Closing Etsy store, alternatives?
HeidiGFX last edited by HeidiGFX
do you have an online store?
do you still your physical products online?
I need to pick your brain...
I am a digital illustrator but I have an Etsy store to sell traditional art and digital prints to generate extra income. I open my store on Etsy almost 2 years ago but haven't sold anything there. Traffic from my social media accounts to my Etsy store is so low while traffic from the community on Etsy itself is almost non existent . I remember reading somewhere that Etsy listings are not googleable. simply put, people can't find my listings. I tried my best with keywords but still not working. Etsy is so saturated with sellers who started years before I did. and to get your listings in front of more people I would have to renew them daily or run ads. Not to mention that Etsy increased its fees on sold items.
so to be wise about where I invest my time and effort, i decided to close Etsy by the end of this month. I only sell outside of Etsy to people I know online on a personal level, mostly from Facebook groups. So if i want to reach new people that don't know me, what is my best option?
I created my website on wix. they offer a store feature which I already paid for and can use for a year, but I don't want to put time and effort into something that will be a waste of my time and money again. esp. that i'm not planning on paying for this feature the next year.
What is the best option for me? (least fees / easy to set up / practical to run/ where new people can find me)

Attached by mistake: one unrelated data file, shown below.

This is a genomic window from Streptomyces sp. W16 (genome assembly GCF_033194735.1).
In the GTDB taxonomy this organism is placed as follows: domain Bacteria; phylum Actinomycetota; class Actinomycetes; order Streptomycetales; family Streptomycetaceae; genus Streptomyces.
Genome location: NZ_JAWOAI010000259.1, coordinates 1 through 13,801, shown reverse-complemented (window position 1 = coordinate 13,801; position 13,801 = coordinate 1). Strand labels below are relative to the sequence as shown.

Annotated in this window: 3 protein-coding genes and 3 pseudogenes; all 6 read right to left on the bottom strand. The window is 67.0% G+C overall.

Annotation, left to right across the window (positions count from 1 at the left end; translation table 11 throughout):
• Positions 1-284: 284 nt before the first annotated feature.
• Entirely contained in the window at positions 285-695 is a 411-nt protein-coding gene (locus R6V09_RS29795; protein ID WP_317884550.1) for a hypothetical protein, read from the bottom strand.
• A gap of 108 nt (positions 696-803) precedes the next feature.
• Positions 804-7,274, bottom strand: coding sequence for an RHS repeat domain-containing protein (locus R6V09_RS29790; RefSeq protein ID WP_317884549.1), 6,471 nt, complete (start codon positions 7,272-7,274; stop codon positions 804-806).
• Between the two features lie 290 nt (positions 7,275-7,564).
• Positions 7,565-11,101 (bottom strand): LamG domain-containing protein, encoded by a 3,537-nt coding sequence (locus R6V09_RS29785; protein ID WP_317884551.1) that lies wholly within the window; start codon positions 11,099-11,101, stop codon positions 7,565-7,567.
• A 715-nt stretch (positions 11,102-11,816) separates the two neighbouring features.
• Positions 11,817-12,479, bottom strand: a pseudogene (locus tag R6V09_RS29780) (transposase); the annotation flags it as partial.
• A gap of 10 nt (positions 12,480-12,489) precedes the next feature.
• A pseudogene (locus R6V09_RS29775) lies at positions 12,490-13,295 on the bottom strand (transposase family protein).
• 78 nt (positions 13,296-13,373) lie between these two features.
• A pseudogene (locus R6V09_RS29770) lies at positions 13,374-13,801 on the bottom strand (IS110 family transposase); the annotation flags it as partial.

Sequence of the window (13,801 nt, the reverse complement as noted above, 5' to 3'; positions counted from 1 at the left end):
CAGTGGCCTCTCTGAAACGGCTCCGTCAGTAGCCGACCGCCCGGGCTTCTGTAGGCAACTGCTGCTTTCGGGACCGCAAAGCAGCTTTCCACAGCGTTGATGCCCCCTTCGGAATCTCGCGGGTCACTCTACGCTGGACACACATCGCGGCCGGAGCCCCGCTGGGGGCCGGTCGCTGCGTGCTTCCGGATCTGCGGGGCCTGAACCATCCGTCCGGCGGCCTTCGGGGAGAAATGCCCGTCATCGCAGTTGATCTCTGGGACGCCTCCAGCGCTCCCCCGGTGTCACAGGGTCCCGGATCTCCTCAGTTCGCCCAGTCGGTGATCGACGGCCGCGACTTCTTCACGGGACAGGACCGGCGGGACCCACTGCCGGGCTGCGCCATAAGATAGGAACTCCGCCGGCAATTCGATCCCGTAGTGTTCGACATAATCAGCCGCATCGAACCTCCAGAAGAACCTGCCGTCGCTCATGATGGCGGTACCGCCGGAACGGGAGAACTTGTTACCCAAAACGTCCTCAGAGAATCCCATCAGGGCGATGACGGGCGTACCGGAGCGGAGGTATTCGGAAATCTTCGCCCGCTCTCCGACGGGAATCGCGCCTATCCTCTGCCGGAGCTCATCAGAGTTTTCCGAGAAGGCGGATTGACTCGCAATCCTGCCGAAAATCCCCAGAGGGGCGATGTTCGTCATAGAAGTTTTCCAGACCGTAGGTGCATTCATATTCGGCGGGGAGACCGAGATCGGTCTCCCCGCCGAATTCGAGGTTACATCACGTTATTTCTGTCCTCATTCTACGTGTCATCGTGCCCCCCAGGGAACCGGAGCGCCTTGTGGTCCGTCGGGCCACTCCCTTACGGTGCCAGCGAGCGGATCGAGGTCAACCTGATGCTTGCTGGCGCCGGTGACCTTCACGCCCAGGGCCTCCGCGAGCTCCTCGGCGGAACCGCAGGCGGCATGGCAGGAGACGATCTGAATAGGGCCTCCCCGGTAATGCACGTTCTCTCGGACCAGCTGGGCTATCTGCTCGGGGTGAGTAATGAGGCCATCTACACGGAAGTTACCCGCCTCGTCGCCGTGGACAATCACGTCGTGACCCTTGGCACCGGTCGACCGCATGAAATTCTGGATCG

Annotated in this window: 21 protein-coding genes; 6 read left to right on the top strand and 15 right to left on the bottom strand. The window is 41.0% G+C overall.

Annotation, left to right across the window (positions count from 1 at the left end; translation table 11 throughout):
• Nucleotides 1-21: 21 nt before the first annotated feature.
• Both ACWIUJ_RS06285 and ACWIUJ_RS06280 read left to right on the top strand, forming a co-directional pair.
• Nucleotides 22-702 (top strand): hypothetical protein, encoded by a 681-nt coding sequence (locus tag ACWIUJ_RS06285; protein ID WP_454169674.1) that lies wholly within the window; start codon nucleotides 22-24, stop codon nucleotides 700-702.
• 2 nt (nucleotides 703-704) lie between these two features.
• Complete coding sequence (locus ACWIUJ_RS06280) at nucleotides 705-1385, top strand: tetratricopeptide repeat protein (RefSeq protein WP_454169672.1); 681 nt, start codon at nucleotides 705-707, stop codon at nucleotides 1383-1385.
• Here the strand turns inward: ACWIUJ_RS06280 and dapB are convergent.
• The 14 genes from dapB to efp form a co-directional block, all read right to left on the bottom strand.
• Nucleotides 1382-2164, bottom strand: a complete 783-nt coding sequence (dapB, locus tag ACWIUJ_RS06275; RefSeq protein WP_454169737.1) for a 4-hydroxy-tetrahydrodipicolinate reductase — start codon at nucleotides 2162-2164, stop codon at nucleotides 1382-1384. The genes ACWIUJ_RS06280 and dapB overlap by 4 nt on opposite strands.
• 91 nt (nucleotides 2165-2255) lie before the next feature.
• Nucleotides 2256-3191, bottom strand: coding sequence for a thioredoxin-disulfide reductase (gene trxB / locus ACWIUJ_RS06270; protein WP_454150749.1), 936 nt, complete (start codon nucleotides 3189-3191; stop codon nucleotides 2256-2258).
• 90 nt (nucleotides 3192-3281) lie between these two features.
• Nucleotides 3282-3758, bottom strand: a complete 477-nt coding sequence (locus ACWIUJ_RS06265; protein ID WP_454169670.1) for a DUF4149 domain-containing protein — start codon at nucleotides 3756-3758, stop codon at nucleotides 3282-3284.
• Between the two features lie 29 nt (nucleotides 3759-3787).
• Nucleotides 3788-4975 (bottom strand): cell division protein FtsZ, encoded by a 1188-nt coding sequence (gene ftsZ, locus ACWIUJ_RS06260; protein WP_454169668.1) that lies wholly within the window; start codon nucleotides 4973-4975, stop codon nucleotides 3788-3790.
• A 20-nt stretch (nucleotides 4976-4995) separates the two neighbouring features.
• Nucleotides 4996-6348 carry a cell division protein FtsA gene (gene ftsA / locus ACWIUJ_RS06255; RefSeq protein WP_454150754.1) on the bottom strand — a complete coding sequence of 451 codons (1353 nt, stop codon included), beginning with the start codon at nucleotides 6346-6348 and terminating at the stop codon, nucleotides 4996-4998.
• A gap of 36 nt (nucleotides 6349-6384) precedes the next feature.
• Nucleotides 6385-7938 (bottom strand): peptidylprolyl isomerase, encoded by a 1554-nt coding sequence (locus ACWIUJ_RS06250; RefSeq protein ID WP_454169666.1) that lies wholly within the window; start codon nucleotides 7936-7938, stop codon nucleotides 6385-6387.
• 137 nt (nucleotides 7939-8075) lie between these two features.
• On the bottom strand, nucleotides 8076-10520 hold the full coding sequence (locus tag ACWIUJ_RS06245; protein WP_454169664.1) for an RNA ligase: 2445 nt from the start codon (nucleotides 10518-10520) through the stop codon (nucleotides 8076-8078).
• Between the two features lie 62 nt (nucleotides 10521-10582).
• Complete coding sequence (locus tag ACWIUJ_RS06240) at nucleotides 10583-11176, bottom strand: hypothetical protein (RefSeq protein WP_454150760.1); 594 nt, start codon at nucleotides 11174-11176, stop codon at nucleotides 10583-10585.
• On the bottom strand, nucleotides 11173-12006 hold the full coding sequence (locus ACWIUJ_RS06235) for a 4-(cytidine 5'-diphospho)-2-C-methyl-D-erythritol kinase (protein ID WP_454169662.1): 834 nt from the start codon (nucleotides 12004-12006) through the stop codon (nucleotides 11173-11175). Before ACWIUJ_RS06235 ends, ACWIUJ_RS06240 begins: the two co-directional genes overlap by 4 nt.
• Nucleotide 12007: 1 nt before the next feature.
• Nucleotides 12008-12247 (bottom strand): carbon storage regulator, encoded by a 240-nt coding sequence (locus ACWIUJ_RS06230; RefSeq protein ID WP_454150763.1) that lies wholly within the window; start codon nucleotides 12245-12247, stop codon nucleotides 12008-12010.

I don't want the store to be a full-time job.
do you have to use a business paypal account for it? any advice on how it works?
rachy last edited by
@heidi-ahmad Hi Heidi. I have an online store and sell prints both framed and mounted online. I run my shop through my Squarespace website, which is probably about the same as having it through your Wix site. I have seen people use Shopify and bigcartel but haven't used them myself so not sure on their terms. With Squarespace I pay a fee once a year for the whole site and then a transaction fee to stripe or PayPal.
Reaching new people who don't know about you yet is what I've found to be the hardest part. Its all about marketing, I don't know of a sales platform that will do that for you. If you find one please tell me!
I find most of my online sales come from a mix of followers from social media or people who have taken my business cards or leaflets at events like art fairs and markets. I've set up a little 'where did you find us' ticky box in the checkout process so I can keep tabs on it.
I do have a PayPal business account but I've had it for so long I'm not sure of the difference between the personal and business accounts.
Hope there's something useful in my ramble, do ask if there's anything..
HeidiGFX last edited by HeidiGFX
@rachy thank you rachy! you're from the UK...are most of your clients from the same country? are international shipping fees an issue for some clients?
the big cartel (25 products) and shopify lite would cost me around the same as my current online store feature on wix. what i have on wix now is actually an annual upgragde to a plan that offers a store but it requires a paypal business account as far as i know. I wonder if someone can just add a paypal button next to photos of the product. wonder how complex it can be to set like 30 items like that with paypal buttons and shipping fees.